Micro, Small and Medium Enterprise (MSME) development for inclusive growth: The IBRD project has had a strong impact on developing this sector in Jordan through promoting inclusive financial intermediation. This has increased the role of MSMEs in creating entrepreneurship and employment. The project has resulted in the creation of over 2,000 private sector jobs for the most disadvantaged segments of society and contributed to poverty reduction during a period of deteriorating macroeconomic conditions. About 62% of the project’s beneficiaries were located outside Amman, where unemployment and poverty rates are high. The project also succeeded in mainstreaming gender, with women-owned enterprises representing 85% of the beneficiaries. Youth, who suffer from the highest unemployment rates, represented more than 45%.
Second Education Reform for Knowledge Economy: IBRD funding has been used for the expansion and piloting of quality kindergartens and highly innovative, alternative childcare all over the country, with the gross enrolment rate increasing from 52.3% in 2009/10 to 58.9% in 2014. An Open Education Management Information System was set up with commitment by the Ministry of Education to continue publishing monitoring and evaluation reports on its website, promoting a culture of transparency in the sector, and the construction and rehabilitation of schools for students. Enrolment rates in primary and secondary education have increased from 96.9% to 98.1%, and 60.4% to 76.9%, respectively.
Syrian crisis response: Emergency Services and Social Resilience Program (ESSRP): Grant funding from this program is channeled to municipalities in Northern Jordan in the form of block grants to help municipalities respond to the increased demand for services due to the large influx of Syrian refugees. The nine municipalities participating in the program account for almost 50% (an estimated 300,000) of the total number of refugees living outside the camps. In the first year of implementation, the project has funded goods, works and services amounting to US$ 20 million. 60% of the resources are funding the procurement of equipment needed to address the extra demand on basic municipal services, including solid waste collection, management of waste water and access to water. Grants are also financing investments in priority infrastructure as identified by communities and municipalities covering improvements to the roads network, lighting in the streets, and also aim to address rising community tensions. Subject to the availability of additional financing, the project may expand in scope to include a larger number of municipalities that have been impacted by the Syrian crisis.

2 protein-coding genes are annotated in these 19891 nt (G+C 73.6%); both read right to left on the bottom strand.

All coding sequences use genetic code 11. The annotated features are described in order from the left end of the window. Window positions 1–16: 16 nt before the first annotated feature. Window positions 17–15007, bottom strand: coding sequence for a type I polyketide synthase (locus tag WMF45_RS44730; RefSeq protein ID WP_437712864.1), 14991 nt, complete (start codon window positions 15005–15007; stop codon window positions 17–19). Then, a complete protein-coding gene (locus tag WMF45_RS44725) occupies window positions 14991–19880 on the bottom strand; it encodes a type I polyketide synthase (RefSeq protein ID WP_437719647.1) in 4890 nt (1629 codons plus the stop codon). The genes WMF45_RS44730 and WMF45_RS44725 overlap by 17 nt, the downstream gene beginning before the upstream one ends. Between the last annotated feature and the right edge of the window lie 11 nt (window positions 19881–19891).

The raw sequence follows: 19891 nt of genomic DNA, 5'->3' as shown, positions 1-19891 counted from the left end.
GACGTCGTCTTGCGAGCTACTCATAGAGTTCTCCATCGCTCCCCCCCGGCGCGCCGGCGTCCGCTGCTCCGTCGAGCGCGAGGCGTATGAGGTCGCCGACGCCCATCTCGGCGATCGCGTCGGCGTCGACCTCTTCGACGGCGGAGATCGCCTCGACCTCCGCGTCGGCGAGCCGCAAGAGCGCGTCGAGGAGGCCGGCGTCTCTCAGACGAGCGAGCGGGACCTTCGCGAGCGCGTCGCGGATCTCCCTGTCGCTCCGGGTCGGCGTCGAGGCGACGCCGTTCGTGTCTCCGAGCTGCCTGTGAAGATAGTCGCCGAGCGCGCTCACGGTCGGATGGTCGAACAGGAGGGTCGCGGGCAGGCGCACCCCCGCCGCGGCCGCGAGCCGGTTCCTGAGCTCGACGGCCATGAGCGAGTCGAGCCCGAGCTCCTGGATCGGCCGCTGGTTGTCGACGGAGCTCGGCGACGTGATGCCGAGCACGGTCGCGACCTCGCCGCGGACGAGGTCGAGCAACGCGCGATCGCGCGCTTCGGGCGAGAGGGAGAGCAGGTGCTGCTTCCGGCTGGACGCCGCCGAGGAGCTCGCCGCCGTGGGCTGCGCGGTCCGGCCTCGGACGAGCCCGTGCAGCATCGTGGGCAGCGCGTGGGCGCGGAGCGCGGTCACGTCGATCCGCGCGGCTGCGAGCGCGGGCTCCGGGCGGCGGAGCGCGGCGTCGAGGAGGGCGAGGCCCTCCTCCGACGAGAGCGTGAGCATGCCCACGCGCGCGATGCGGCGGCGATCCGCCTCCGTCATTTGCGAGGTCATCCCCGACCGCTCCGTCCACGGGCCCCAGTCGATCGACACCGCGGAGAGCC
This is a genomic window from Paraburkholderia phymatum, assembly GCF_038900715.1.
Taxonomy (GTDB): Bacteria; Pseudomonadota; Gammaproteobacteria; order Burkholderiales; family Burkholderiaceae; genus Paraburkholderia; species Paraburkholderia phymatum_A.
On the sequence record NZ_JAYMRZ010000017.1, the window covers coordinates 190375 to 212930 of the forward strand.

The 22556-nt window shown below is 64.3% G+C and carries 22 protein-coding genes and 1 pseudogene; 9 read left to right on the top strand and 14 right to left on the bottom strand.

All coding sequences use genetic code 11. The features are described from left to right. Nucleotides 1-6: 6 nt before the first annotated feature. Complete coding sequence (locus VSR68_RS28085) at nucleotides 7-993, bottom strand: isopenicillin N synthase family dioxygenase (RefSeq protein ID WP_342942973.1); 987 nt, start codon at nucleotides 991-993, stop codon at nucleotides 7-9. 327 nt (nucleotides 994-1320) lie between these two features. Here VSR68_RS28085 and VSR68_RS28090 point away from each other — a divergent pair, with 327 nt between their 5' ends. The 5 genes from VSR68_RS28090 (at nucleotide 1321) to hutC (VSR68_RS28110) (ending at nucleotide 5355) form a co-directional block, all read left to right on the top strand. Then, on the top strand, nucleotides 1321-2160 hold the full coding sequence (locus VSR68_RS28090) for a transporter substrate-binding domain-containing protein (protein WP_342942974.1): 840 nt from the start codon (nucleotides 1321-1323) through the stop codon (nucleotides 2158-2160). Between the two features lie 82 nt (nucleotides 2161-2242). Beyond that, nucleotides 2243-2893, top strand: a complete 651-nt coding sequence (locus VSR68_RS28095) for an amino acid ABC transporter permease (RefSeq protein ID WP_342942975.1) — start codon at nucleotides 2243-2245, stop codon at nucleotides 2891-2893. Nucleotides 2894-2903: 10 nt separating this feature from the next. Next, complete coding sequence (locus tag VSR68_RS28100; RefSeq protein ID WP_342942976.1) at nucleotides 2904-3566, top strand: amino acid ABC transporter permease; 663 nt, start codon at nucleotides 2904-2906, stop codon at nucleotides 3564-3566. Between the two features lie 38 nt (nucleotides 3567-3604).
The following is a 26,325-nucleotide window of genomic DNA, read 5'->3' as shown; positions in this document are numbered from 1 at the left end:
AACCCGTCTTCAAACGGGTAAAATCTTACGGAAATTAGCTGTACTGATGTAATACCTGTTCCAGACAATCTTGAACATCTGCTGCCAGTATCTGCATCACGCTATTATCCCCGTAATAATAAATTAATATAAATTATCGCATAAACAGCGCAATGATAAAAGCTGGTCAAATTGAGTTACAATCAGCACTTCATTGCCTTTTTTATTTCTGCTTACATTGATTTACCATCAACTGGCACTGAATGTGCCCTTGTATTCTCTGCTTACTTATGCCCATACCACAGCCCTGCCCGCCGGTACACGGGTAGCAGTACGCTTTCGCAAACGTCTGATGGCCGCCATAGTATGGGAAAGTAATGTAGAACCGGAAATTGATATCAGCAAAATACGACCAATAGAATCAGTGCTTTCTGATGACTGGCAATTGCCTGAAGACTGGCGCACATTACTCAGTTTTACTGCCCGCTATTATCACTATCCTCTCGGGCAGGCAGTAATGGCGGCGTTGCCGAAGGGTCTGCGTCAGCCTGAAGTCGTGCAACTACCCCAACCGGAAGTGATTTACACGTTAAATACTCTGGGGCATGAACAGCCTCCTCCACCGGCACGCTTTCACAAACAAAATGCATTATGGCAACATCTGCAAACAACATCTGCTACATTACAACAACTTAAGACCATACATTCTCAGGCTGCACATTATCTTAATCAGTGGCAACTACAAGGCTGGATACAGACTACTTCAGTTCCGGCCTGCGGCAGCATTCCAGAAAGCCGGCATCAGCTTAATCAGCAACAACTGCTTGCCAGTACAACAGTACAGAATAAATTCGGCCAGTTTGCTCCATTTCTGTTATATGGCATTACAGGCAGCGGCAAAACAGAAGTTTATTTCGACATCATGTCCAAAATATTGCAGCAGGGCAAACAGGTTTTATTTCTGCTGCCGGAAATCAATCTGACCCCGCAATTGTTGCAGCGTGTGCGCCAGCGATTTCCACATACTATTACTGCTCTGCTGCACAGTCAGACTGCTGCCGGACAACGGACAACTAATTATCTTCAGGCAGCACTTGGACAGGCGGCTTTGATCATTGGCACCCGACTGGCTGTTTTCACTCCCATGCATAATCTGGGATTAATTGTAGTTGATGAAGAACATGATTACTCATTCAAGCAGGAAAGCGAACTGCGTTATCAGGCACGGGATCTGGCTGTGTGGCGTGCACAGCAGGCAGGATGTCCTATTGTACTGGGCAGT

Justice Sector Reform: Improving community-driven legal aid for the poor (Japan Social Development Fund) and extending legal aid to displaced Iraqis and Palestinians (State and Peace-building Fund) to provide improved legal services to vulnerable persons, such as the poor, as well as Iraqi, Palestinian, and Syrian refugee communities. Counseling has been provided to more than 3,400 beneficiaries and legal representation to almost 1,500. Public awareness and information events have helped more than 6,800 vulnerable persons, roughly two-thirds of the beneficiaries were women.
International Finance Corporation (IFC): IFC has maintained a strong program in Jordan over the past several years, and has successfully mobilized other investors, particularly in cutting edge areas such as renewable energy. In FY14, IFC investments totaled around $420 million. Notable investments included a $221 million debt package to support the development of a wind farm in Jordan – the first privately-owned renewable energy facility, a repeat investment of around $94 million in Queen Alia Airport, $11 million in to Luminus, the leading private vocational and technical training provider in the country, and $2 million to FINCA Jordan, a leading Jordanian microfinance organization. FY15 pipeline includes several investments in renewables as part of the Jordan Renewable Program, and continued support of the financial sector including through IFC’s trade finance program. IFC has also continued to provide advisory services to strengthen financial infrastructure (credit bureau, secured lending), build the capacity of microfinance institutions, improve corporate governance, simplify business inspections, and advance energy efficiency.
Multilateral Investment Guarantee Agency (MIGA): MIGA’s outstanding gross exposure from investments into Jordan stood at US$212.9 million as of early September 2014. In FY13, MIGA issued a US$13 million political risk insurance guarantee to a U.S. investor for the expansion of the AS Samra Wastewater Treatment Expansion Project. MIGA’s other active project in Jordan involves the expansion and operation of existing bromine and bromine derivatives manufacturing plants. MIGA issued a US$199.8 million guarantee for that project covering an equity investment by Albemarle Corporation (United States) in Jordan Bromine Company Limited in FY12. MIGA’s support to foreign private investors sends a strong signal that Jordan remains a viable investment destination.
Last Updated: Sep 30, 2014